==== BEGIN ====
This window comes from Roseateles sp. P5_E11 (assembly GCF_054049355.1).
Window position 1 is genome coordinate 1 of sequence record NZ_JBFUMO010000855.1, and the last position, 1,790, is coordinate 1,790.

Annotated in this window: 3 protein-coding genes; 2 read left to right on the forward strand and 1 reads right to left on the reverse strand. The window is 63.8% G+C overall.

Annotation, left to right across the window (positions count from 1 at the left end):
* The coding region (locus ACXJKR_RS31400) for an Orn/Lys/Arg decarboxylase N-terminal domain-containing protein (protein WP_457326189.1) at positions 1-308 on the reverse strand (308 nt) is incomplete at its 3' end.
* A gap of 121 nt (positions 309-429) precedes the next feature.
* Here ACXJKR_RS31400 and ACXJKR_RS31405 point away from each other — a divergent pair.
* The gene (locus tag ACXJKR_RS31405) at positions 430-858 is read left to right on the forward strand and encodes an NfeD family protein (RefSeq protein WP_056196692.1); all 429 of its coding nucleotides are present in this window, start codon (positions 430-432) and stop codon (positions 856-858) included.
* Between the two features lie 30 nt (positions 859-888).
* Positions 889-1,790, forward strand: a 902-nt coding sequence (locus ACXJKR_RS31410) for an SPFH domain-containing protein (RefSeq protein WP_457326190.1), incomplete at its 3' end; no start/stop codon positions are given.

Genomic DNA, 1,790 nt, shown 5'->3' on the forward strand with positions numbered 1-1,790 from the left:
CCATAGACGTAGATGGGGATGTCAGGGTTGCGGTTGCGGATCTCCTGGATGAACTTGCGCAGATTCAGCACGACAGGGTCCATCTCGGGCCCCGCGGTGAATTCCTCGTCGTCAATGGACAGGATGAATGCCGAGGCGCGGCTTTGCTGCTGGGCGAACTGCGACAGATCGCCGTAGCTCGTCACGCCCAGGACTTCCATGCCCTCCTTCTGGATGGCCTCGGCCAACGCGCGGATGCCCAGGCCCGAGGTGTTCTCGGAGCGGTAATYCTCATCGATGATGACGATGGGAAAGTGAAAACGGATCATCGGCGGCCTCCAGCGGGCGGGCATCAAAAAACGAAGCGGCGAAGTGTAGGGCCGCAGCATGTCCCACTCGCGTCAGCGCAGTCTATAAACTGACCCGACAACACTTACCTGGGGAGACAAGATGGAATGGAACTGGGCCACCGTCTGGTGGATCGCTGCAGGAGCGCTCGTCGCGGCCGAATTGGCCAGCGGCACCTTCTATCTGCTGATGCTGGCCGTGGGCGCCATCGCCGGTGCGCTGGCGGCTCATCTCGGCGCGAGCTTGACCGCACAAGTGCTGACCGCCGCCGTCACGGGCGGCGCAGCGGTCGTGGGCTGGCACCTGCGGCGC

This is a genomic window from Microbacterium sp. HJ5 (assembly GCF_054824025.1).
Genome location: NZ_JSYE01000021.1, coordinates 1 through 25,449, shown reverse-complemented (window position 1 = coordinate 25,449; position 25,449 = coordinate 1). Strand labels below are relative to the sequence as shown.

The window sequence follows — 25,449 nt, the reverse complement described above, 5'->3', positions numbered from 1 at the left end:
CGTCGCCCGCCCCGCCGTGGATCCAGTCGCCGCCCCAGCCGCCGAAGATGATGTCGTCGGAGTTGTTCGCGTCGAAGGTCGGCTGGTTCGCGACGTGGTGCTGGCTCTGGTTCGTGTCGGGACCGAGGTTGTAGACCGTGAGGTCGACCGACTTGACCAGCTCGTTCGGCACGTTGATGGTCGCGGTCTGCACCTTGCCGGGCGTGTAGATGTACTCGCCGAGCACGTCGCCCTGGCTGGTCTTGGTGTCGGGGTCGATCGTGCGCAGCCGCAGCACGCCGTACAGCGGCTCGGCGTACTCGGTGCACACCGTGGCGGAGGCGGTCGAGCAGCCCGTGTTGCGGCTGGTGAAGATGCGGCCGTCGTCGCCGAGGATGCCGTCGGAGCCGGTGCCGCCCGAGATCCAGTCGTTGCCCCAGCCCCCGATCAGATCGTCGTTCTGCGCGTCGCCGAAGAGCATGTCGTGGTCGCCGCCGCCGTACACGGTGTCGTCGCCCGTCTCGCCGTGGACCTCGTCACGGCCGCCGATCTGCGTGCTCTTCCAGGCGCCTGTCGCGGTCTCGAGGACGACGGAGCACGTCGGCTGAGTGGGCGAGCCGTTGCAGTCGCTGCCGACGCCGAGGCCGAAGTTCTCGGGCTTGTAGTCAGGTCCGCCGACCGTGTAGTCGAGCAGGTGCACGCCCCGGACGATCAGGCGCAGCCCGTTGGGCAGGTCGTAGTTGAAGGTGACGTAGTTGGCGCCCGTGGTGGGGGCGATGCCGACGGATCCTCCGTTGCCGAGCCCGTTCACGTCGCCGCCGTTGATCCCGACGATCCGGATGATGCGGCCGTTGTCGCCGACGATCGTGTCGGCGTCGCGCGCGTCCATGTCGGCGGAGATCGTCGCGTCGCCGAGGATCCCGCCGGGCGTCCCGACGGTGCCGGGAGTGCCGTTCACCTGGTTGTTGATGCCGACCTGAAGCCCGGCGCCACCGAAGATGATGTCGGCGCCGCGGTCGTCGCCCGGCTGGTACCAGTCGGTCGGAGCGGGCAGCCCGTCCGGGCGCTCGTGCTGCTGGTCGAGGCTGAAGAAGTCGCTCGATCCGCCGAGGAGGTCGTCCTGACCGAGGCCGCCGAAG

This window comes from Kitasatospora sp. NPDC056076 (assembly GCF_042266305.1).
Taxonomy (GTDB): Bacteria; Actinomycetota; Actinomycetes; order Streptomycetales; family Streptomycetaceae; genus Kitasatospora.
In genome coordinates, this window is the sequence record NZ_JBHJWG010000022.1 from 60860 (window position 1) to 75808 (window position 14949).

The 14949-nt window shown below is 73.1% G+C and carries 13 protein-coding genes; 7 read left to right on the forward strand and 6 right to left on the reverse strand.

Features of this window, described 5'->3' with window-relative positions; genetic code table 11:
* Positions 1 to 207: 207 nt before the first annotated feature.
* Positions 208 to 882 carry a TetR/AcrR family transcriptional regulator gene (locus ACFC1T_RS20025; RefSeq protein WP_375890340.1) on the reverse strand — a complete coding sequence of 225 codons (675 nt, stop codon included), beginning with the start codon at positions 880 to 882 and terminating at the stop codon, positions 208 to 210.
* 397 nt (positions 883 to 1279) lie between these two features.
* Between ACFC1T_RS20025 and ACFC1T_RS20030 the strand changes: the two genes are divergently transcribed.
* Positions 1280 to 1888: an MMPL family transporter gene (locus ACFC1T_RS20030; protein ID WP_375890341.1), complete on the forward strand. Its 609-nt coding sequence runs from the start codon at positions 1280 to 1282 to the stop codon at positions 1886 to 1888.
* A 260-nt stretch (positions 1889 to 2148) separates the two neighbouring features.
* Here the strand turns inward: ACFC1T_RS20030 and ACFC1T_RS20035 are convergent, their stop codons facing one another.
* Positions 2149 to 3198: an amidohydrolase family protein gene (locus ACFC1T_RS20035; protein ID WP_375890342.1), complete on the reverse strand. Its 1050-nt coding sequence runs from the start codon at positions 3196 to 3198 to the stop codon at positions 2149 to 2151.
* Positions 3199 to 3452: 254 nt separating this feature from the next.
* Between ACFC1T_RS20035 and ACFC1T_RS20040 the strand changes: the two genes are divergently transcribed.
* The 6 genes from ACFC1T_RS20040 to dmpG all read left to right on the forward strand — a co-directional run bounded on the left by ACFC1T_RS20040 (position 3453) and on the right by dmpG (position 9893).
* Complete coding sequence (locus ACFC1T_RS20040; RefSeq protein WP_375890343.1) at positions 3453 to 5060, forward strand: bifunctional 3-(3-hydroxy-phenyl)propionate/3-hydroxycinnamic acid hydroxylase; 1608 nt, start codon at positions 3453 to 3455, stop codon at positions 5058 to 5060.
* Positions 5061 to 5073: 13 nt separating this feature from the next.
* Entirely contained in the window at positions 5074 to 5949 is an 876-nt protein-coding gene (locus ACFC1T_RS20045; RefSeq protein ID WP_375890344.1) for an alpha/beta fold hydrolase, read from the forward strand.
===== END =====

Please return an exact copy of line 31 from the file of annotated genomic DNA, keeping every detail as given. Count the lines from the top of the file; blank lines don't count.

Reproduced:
* Between ACFC1T_RS20035 and ACFC1T_RS20040 the strand changes: the two genes are divergently transcribed.